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Monday night at the New York Film Festival, it was all about women. On the heels of a weekend filled with pundits debating and dissecting women’s lives in the public eye — from Kim Kardashian’s robbery at gunpoint in Paris to the possible unveiling of the identity of cult Italian novelist Elena Ferrante — the timing of the premiere of Kelly Reichardt’s “Certain Women,” a story star Kristen Stewart called a “very female story to tell,” marked a poignant coincidence.

The film features Michelle Williams, a frequent collaborator of Reichardt’s, along with Stewart, Laura Dern and newcomer Lily Gladstone, in a narrative that gives three glimpses of female life in the American West.

“Kelly’s movies are really, really quiet, and really, really loud,” Stewart said. “I think she makes movies about things that other people wouldn’t highlight, and to me that’s really f—ing bold. She focuses on the moments that happen between the moments that most people would put in movies. And as an actor, it’s really vulnerable to have little expectation, and it’s really vulnerable to be expected to just be and not deliver something, and not show something but just accidentally reveal something. She’s really good at that. And also, American indie movies are all kind of messy, and I love that, I f—ing love that, but hers aren’t — hers are so composed. I don’t know, I love her movies. I would’ve done anything with her.”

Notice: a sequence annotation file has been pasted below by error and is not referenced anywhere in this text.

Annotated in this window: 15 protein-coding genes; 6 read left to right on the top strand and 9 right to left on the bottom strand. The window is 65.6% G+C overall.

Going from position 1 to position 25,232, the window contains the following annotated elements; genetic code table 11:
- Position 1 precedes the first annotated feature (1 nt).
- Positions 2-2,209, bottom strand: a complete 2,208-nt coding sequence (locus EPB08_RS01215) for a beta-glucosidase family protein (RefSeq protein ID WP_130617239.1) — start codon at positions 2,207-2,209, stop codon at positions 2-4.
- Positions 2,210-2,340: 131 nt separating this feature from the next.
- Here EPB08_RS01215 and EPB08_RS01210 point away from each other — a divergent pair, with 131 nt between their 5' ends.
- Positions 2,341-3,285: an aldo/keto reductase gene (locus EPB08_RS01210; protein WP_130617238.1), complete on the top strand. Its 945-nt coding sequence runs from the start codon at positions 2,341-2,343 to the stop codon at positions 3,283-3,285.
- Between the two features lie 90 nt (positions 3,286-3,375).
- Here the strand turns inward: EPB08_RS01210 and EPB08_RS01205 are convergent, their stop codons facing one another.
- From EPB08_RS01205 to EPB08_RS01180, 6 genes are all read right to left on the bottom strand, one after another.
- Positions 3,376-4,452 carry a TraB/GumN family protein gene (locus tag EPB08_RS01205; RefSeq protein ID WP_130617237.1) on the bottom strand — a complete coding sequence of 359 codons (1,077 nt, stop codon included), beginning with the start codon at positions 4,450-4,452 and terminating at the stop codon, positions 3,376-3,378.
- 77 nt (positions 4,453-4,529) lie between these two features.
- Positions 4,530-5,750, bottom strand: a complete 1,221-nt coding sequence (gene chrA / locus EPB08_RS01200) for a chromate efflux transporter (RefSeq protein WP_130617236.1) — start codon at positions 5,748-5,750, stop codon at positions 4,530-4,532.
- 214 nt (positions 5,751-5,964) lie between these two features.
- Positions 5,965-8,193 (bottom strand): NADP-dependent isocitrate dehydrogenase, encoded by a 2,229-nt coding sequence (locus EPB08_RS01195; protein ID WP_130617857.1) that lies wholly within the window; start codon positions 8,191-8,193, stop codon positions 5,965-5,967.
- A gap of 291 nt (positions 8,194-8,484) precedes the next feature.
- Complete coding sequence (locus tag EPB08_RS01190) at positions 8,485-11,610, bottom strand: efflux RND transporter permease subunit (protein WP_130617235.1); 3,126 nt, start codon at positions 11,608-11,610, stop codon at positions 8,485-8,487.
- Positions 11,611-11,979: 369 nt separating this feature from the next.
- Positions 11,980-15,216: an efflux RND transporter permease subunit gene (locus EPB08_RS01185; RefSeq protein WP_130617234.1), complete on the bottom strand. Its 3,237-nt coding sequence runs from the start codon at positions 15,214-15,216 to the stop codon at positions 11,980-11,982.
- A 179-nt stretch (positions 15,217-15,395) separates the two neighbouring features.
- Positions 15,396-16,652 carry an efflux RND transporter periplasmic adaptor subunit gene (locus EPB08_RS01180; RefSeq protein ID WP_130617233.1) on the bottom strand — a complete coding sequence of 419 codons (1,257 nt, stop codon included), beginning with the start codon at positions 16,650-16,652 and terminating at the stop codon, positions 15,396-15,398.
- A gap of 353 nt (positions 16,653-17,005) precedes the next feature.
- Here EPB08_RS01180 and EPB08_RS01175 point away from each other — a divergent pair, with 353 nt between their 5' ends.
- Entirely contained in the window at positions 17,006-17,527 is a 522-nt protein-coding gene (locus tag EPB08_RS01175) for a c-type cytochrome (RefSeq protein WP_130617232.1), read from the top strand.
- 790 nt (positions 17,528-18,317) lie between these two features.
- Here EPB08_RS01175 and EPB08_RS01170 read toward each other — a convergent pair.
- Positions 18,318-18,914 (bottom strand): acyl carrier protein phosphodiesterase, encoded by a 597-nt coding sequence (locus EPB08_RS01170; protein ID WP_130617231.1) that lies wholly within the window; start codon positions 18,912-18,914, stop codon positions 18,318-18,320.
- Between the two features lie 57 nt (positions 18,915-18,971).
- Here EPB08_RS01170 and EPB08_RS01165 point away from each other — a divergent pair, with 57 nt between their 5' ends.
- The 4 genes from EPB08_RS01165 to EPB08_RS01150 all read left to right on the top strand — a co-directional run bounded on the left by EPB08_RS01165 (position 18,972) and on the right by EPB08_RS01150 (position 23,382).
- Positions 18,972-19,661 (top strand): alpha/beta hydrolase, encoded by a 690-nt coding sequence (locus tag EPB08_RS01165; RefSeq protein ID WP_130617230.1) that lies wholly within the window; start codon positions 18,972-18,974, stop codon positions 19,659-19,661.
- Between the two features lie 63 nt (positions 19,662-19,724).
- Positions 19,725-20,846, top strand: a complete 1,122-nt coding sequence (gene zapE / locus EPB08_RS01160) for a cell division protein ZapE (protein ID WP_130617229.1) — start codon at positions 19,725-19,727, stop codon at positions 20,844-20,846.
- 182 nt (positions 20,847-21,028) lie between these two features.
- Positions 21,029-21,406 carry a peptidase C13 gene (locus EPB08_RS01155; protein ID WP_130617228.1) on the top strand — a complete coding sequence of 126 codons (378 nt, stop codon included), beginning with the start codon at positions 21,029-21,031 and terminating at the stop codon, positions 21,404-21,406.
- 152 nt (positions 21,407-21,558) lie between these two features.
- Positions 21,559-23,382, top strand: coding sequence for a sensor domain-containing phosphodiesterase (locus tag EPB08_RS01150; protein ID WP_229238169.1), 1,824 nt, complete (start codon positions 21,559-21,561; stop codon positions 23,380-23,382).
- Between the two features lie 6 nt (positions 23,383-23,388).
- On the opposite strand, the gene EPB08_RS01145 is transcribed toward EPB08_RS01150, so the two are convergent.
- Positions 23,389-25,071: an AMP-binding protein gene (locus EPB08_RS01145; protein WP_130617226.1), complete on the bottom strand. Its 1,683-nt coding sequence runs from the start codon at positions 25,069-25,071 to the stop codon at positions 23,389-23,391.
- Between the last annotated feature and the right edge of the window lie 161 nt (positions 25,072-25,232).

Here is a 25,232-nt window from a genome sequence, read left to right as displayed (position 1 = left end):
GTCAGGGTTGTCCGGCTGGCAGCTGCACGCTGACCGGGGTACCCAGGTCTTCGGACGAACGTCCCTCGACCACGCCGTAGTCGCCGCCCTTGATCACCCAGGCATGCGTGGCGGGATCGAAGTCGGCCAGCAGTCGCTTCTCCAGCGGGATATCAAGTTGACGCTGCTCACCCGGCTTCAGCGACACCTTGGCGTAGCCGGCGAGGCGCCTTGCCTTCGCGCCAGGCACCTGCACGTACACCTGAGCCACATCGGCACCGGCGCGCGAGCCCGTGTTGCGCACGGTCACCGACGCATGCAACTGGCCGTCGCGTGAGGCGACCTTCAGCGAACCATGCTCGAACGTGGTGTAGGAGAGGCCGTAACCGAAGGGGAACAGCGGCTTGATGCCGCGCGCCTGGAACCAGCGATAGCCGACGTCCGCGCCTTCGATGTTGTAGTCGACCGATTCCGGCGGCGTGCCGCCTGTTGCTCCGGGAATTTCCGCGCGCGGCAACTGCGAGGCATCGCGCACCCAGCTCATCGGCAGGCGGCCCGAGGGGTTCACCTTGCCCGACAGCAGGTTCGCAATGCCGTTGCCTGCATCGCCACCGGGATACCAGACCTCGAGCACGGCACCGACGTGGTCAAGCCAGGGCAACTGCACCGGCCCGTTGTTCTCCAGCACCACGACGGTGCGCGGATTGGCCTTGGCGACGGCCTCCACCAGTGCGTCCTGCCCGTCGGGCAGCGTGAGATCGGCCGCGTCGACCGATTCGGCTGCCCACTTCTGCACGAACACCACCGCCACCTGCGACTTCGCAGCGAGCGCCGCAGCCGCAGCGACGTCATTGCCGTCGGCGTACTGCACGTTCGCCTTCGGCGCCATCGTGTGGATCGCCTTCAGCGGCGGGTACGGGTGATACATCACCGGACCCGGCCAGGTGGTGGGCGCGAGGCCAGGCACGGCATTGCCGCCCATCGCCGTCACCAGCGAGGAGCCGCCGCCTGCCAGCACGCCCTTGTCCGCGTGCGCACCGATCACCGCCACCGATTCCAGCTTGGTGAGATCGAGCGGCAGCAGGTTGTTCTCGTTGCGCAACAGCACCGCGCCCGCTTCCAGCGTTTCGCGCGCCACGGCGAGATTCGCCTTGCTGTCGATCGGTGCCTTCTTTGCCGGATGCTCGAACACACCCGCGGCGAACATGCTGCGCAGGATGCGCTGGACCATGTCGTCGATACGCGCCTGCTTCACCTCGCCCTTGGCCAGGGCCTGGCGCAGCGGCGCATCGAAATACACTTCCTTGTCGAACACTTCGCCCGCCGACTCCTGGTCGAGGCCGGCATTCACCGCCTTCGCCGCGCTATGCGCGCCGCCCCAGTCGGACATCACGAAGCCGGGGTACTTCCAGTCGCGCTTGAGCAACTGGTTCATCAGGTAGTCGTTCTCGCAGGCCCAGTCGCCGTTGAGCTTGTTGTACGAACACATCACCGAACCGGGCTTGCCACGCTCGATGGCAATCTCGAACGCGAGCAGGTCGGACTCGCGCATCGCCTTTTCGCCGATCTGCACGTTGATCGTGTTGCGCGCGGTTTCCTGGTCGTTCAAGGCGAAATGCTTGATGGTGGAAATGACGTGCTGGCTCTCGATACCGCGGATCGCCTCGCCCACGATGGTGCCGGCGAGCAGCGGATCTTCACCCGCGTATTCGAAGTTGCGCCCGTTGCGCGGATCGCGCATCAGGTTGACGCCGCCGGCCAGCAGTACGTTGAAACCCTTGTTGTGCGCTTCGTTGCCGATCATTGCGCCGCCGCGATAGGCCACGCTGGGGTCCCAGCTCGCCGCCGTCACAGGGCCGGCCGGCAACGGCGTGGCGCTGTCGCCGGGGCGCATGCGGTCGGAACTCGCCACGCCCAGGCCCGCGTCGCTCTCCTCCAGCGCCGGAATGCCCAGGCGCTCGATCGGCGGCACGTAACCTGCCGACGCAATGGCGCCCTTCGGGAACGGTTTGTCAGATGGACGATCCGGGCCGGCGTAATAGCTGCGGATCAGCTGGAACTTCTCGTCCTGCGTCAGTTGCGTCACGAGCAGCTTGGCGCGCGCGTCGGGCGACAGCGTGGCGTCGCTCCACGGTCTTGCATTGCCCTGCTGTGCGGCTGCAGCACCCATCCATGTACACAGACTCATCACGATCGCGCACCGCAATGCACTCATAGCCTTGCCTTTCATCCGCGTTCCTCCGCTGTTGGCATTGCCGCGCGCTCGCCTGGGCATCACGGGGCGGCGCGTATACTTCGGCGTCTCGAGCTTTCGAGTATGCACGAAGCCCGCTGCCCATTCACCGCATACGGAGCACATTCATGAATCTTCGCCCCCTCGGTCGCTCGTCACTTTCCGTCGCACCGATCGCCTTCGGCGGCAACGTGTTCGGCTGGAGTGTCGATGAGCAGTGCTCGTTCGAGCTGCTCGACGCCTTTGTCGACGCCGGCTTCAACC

Reichardt herself, a director known for her work in Oregon, headed slightly east to bring to life the stories of writer Maile Meloy, who grew up in Montana.“[I think she] wrote a lot of those stories with Montana in mind,” the director said, “so the stories started out specific to that place. Just finding Maile’s story made me want to go out West. We had sort of shot Oregon to death, so we were looking for a new adventure — Montana was that very new, very cold, cold adventure.”

It was also a new adventure for Stewart, who visited the state for the first time thanks to the film. “I drove from L.A., because my character does a lot of driving in the movie, and it’s so beautiful,” she said, “and the people are kind of really exceptional. Somebody said something in an interview earlier, that these women are hearty, and that’s a really good way of putting it. They’re hearty — it’s not like a strength or gusto, it’s f—ing hearty. There’s a lot of be done, and all three women are fairly remote and there’s this protective nature, and I want to get in there.”

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